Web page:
The limitations change depending on the species:
APHIS forbids the entry of swine and ruminants from Costa Rica, including cattle, sheep, and goats.
APHIS will allow the importation of pet dogs, hedgehogs, tenrecs, elephants, rhinos, and tapirs from Costa Rica as long as they are accompanied by a certificate signed by a full-time salaried veterinary official of the region of origin stating that the animal was examined for screwworm within five days prior to shipment to the United States and is either free from screwworm or was discovered to be infected with screwworm, was quarantined, and was treated
Horses coming into the country straight from Costa Rica are required to follow the approved import screwworm protocol, which calls for a minimum 7-day quarantine period. APHIS will allow horses to finish a 3-day quarantine upon arrival if they spent at least 7 days in a nation without screwworms before being transferred to the US.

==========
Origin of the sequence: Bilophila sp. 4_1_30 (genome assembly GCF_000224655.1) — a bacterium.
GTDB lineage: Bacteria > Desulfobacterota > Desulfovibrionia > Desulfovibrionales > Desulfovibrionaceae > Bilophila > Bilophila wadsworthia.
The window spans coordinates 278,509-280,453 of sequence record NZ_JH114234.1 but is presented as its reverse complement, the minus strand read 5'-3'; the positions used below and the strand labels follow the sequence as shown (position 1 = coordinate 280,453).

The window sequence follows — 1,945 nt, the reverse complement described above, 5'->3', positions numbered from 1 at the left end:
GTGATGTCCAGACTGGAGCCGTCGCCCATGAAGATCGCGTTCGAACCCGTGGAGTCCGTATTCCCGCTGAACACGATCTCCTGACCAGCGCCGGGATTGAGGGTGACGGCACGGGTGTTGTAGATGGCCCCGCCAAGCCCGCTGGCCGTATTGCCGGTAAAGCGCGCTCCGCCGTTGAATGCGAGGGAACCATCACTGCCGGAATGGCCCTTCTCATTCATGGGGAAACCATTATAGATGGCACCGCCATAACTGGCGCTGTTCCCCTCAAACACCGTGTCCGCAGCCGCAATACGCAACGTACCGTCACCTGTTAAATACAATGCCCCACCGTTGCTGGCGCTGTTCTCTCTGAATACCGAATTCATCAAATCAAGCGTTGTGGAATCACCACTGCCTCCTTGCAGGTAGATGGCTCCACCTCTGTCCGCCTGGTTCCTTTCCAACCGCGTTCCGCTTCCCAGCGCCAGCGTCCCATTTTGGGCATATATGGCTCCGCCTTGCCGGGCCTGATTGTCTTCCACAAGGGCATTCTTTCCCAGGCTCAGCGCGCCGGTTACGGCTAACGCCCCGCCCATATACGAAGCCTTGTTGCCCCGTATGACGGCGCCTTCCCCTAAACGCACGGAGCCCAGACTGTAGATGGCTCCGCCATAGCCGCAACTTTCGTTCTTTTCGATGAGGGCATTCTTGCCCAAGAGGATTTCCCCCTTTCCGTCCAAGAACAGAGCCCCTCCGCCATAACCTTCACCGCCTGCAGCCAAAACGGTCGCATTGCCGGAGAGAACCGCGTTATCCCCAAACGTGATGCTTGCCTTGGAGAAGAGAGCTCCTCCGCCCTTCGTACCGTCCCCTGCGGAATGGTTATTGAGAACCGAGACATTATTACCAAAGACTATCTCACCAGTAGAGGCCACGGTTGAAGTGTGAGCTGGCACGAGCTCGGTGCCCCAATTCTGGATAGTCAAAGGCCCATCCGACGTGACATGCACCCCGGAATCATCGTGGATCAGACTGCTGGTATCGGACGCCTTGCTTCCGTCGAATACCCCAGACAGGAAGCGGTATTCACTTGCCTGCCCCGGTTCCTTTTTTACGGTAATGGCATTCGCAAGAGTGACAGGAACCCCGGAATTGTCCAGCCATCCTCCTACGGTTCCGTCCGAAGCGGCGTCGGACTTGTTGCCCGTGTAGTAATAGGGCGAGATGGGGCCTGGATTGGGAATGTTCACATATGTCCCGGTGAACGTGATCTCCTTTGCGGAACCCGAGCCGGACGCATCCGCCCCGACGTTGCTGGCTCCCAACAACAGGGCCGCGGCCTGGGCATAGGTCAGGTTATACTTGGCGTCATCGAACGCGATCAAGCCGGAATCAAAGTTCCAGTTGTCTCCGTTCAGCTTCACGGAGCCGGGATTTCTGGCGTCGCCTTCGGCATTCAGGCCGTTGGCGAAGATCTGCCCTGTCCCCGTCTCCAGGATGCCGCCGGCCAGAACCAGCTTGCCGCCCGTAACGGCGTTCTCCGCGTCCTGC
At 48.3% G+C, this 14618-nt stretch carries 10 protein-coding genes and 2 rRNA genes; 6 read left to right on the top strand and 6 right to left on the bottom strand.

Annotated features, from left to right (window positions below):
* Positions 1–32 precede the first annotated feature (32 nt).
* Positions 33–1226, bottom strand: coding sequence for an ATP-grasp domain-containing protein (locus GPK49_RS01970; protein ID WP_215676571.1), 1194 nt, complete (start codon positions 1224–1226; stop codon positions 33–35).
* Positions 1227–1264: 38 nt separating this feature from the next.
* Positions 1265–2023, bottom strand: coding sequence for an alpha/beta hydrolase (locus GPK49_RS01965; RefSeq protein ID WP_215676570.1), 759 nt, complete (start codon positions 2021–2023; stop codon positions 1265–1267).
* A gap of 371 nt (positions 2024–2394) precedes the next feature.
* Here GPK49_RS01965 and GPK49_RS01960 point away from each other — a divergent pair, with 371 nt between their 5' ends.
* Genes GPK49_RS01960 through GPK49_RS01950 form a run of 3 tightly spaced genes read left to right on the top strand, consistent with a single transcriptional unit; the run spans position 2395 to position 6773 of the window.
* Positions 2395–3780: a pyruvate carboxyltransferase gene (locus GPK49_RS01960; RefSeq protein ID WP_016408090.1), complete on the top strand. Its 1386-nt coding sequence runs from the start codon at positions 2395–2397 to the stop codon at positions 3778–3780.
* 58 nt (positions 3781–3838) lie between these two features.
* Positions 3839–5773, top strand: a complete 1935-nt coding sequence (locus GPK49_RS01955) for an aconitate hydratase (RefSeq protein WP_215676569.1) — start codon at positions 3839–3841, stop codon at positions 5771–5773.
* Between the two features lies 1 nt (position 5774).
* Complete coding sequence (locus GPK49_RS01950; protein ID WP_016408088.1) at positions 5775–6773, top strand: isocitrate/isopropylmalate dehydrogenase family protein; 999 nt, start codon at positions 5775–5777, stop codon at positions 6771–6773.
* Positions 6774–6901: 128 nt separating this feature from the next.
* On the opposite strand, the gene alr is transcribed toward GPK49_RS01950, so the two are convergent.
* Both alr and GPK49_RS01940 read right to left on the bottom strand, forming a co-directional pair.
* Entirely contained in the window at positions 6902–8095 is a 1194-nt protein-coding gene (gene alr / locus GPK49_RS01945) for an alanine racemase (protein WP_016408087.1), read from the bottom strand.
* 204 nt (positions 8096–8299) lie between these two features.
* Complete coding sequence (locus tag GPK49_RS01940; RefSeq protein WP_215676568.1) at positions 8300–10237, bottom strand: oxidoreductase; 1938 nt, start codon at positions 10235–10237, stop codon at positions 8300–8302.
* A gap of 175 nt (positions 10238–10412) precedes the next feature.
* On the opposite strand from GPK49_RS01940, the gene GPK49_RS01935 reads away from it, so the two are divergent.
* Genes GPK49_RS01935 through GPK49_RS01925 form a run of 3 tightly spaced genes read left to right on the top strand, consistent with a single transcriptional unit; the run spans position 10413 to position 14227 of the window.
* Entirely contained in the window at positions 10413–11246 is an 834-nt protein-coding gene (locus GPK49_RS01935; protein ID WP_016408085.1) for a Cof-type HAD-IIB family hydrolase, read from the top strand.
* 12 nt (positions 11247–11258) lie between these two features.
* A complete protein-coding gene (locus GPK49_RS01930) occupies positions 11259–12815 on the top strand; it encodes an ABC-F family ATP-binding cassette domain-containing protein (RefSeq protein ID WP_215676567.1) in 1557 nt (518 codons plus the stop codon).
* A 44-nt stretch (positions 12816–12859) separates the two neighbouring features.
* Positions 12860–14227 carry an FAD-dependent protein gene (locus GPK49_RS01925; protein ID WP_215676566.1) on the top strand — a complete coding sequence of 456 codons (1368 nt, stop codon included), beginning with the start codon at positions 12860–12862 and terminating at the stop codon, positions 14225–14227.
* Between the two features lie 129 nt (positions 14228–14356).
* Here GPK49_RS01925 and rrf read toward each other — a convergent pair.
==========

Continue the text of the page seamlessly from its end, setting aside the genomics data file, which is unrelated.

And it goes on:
The shipment must be accompanied by health certificates from every region visited in the 60 days preceding to export. Additionally, a screwworm certification that states the horse was inspected and proven clear of screwworm after being in the nation for at least 7 days must be submitted. This certification must be supported by a licensed veterinarian from the exporting country.
What is the New World Screwworm?
The New World screwworm fly (Cochliomyia hominivorax), which feeds on the flesh of living mammals and, less frequently, birds, is the source of the New World screwworm disease, according to APHIS. The New World screwworm is thought to cost the American livestock industry $20 million on average per year.